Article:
When the Moon is completely in the Earth's shadow (or the umbra in the diagram above), a viewer on the Moon would not be able to see any part of the Sun.  If the gravitational field from the Sun were blocked by the Earth, then the Moon's orbit would appear to change.  Since there is no change in the Moon's orbit during a total lunar eclipse, then the Earth does not block the Sun's gravitational field.  By extension, the Earth also would not be able to block any changes in the gravitational field (which are gravitational waves).  If you are familiar with physics, this is an application of the principle of superposition.

Great!  But Why do We care?

Since mass does not absorb or reflect gravitational fields, the Universe is transparent to a gravitational wave.  This is a huge advantage when using gravitational waves to make astronomical observations since nothing can block our view of a gravitational wave!  If you have ever seen the our own Milky Way galaxy in the sky on a clear, dark night, you've seen the billions and billions of stars that live in our "backyard": 

Fish-eye mosaic of the Milky Way galaxy as seen from Chile.  [Image from Wikipedia]

While this is beautiful, it also it almost impossible to see past all the stars and dust there to observe what is behind our "backyard".  We will be able to see right through the Milky Way with gravitational waves! 

P.S.  We can also detect gravitational waves from the other side of the Earth with LIGO since gravitational waves can travel through matter.  Read more about this in this previous post (under the subheading of "Why are there 2 LIGOs?")!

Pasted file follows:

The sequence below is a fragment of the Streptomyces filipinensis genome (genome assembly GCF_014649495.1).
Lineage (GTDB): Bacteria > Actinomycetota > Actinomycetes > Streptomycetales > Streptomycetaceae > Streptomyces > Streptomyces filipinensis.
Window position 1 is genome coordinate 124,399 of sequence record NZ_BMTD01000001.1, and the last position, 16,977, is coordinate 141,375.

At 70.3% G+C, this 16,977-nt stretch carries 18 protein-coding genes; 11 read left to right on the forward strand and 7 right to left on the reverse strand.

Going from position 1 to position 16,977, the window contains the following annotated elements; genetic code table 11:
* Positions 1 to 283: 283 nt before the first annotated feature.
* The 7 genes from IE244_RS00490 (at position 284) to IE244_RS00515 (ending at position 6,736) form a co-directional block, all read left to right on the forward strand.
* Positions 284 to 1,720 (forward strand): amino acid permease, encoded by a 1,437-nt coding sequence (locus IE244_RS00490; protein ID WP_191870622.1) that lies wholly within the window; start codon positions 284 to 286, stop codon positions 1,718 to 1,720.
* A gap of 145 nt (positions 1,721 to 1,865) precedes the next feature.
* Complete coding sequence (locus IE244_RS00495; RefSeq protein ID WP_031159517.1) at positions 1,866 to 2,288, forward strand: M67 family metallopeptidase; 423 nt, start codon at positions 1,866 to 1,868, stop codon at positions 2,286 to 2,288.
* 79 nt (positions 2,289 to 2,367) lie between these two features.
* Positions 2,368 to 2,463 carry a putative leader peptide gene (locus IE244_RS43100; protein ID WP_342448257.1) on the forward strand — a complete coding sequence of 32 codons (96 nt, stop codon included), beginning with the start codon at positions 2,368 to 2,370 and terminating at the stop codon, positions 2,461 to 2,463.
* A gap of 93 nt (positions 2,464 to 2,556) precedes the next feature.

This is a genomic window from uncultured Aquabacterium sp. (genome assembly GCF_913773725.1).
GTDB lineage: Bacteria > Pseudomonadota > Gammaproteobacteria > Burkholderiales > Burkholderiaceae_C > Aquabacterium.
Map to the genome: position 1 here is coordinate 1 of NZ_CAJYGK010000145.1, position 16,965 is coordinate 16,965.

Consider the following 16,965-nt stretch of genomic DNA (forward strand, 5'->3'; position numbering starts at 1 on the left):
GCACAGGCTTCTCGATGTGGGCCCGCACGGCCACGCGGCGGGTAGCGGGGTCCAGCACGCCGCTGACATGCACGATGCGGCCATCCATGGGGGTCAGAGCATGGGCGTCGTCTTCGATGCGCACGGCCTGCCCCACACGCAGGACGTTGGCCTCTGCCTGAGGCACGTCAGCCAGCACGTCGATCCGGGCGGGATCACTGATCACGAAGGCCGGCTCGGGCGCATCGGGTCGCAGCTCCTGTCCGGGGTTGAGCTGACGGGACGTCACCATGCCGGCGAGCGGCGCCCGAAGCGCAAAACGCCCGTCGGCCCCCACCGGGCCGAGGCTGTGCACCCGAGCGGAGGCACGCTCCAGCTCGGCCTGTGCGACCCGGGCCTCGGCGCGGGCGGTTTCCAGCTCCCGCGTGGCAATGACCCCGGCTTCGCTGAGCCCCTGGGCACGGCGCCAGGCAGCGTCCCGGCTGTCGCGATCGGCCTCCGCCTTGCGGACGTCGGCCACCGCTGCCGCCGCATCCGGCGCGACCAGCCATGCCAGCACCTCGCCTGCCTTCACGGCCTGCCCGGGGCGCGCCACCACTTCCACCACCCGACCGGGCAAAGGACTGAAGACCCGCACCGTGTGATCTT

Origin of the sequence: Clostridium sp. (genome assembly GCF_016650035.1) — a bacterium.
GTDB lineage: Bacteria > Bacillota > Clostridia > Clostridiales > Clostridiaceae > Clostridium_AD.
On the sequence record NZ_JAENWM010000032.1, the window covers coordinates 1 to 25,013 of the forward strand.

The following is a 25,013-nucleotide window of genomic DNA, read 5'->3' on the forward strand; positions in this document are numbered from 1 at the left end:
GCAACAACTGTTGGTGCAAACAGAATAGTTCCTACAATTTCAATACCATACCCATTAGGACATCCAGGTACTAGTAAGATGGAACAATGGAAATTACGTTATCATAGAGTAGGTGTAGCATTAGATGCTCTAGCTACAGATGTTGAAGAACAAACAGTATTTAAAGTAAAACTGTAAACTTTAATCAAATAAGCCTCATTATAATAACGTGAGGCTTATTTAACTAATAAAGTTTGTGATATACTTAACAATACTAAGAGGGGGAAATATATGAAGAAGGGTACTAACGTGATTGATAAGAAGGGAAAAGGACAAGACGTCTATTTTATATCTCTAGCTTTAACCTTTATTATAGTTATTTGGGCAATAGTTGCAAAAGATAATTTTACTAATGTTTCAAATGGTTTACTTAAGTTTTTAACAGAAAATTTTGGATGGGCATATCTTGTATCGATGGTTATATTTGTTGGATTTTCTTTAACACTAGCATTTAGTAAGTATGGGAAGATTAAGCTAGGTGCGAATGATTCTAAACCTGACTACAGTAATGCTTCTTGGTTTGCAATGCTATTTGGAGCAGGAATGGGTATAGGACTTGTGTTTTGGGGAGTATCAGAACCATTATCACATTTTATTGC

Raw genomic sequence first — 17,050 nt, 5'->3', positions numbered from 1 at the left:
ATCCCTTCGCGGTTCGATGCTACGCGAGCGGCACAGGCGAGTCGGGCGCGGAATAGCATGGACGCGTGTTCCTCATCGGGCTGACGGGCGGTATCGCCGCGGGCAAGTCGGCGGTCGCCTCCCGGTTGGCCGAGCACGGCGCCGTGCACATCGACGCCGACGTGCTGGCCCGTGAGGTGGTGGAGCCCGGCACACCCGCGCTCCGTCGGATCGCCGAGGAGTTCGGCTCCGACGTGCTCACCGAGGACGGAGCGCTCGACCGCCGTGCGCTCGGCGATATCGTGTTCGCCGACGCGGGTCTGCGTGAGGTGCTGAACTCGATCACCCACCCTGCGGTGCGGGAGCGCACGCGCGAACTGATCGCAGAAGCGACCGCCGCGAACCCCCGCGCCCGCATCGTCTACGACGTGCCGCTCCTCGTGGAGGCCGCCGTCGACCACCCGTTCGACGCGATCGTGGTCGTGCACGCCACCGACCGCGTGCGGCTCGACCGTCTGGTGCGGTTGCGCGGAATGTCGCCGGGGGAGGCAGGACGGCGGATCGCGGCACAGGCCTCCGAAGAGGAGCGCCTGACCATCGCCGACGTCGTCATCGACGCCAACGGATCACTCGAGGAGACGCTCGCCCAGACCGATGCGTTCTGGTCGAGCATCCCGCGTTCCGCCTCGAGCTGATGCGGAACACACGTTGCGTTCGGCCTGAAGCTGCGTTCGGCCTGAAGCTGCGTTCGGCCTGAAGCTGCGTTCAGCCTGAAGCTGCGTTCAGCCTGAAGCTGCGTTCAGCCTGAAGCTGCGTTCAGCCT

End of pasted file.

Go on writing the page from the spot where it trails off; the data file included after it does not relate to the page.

1. If I take some plasticine or rubber and compress it with a quadrupole motion like a gravitational wave, it starts to get hot, because some of the applied force has been turned into heat. So would a really thick wall of a lossy material would absorb a gravitational wave?

    Tried to look up stored energy in a gravity wave vs. losses in dampers just now, Google wasn't being terribly informative but one pair of equations suggested the absorption length has factor of c^3 in it, so it might be long!

  2. I really don't know much about this other than what energy is absorbed from a gravitational wave is negligible compared to the total energy of the wave.

    After a quick search, I found this old (1974) article dealing with bar detectors and energy absorption.

    I do have a friend nearby at LSU who has worked on bar detectors until the one at LSU (Allegro) was decommissioned about 5 years ago. I am going to ask him the next time I see him and try to get you a better answer!

  3. Thanks! No need to go out of your way, but it's one of those things that's kind of educational to know about (like working out the absorption length of neutrinos when I was working on neutrino beams).

    Interesting about the bar detectors - if they're still vibrating after the wave has passed, they've extracted energy from the wave (so absorption doesn't even need a lossy material, just a bound system).

  4. Thanks for the post! I'm thinking about the general rule from physics - if a system's inherent resonance matches the frequency of the applied wave, energy transfer will occur.

    In this case if you had something that was already generating lower intensity gravity waves of the same frequency, couldn't it absorb some of the energy from incident, higher intensity gravity waves?